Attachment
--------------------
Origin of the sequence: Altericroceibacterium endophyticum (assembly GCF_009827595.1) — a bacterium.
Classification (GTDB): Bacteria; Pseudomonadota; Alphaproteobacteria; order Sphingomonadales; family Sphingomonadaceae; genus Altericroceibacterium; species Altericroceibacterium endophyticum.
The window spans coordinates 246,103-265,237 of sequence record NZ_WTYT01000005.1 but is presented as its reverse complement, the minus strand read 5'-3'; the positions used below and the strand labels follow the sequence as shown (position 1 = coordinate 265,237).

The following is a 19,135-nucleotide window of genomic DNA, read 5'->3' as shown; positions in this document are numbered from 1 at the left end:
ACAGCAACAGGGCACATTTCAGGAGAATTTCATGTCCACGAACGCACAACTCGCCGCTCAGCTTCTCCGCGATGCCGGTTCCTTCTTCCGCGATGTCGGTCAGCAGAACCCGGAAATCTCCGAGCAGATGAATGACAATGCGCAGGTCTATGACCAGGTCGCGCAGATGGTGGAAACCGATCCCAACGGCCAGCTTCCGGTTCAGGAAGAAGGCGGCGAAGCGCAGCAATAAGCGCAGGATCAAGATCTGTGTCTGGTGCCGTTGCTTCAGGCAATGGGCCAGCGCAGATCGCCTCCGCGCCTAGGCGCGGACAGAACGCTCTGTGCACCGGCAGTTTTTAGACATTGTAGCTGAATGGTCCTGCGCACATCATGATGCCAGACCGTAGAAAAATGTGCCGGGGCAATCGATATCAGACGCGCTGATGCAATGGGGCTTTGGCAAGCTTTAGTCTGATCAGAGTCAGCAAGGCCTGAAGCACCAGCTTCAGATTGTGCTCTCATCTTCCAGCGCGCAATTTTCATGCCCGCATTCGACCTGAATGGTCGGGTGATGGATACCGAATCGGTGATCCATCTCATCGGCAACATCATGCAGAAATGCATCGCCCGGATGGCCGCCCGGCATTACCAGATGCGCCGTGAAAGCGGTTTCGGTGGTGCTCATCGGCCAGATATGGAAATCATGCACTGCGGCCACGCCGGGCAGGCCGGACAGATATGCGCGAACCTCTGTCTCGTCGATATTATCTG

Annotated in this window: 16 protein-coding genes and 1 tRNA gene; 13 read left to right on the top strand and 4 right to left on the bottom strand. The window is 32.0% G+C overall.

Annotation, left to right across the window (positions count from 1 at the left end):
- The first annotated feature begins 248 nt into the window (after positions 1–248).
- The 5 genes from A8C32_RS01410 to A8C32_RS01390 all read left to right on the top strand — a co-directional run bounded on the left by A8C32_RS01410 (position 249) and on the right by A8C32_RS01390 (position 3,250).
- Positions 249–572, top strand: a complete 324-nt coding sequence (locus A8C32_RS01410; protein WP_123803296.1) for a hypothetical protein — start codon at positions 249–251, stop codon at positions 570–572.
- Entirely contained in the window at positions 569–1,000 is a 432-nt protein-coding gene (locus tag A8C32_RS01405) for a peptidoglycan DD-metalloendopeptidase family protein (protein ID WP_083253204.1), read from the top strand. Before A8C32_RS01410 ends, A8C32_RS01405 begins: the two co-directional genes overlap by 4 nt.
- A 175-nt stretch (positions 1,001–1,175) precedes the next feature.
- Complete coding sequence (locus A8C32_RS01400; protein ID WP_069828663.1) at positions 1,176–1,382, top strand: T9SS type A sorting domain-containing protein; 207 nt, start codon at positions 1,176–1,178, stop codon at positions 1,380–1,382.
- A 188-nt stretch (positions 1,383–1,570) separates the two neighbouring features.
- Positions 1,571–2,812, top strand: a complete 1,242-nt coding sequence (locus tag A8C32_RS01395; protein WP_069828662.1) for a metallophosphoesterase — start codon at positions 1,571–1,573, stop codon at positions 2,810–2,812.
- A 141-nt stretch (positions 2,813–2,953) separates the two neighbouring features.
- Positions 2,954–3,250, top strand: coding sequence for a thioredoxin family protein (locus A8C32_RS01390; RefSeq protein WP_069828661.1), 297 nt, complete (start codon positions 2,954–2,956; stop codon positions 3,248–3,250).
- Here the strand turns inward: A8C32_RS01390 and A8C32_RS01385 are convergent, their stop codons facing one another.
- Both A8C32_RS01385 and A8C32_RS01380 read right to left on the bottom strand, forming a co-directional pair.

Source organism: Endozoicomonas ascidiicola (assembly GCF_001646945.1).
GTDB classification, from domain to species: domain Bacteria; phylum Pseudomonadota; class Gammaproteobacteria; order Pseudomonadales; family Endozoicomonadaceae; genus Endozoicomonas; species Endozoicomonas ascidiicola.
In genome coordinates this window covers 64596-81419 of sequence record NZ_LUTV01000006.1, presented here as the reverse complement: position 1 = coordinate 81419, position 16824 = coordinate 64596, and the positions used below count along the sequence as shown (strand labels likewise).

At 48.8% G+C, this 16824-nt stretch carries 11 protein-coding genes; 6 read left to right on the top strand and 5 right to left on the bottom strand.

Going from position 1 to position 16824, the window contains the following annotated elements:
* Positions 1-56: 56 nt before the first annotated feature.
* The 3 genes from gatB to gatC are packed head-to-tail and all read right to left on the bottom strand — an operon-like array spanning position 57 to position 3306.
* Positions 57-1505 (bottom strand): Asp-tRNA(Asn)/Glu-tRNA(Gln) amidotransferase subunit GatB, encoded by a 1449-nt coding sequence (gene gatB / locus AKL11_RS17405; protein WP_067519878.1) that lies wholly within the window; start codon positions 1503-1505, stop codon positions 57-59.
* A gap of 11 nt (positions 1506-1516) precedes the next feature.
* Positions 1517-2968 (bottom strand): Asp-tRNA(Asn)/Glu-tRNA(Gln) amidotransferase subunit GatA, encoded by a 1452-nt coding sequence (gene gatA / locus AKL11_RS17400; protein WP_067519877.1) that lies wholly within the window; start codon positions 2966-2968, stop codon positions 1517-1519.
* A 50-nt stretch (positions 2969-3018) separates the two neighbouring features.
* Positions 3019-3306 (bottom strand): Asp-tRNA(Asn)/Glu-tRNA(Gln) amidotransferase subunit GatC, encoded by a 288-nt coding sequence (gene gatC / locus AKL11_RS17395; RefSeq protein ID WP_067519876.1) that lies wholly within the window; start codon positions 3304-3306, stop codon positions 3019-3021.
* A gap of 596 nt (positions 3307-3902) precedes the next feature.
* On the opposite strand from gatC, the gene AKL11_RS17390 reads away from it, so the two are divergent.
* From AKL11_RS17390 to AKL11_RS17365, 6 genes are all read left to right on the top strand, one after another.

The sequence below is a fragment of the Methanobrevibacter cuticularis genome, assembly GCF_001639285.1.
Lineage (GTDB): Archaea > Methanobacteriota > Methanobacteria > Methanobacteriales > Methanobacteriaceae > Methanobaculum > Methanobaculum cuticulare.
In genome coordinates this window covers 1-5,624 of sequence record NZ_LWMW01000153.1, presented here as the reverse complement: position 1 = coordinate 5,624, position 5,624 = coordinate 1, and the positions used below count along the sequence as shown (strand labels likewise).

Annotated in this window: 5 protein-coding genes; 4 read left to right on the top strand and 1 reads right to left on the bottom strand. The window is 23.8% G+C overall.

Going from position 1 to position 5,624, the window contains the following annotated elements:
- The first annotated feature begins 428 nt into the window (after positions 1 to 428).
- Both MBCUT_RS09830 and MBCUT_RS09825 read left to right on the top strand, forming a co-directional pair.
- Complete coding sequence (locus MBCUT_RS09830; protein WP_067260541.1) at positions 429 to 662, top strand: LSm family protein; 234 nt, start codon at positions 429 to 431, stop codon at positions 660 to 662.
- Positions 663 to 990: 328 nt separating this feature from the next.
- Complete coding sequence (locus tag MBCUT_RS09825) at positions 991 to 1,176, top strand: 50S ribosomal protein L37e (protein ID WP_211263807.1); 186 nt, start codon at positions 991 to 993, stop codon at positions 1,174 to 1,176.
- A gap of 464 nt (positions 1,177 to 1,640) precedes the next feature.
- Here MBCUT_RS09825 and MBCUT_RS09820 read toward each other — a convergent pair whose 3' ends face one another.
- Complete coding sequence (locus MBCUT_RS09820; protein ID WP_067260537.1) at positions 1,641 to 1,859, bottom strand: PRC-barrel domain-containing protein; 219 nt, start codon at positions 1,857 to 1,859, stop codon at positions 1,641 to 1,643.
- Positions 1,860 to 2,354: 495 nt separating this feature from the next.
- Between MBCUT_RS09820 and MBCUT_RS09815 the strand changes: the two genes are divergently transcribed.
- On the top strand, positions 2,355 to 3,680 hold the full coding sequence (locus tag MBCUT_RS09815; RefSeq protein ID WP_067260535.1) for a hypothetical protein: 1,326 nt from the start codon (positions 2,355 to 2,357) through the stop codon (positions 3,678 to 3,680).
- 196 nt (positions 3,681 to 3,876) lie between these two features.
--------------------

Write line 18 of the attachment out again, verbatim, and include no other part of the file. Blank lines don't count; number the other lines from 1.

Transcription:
- Here the strand turns inward: A8C32_RS01390 and A8C32_RS01385 are convergent, their stop codons facing one another.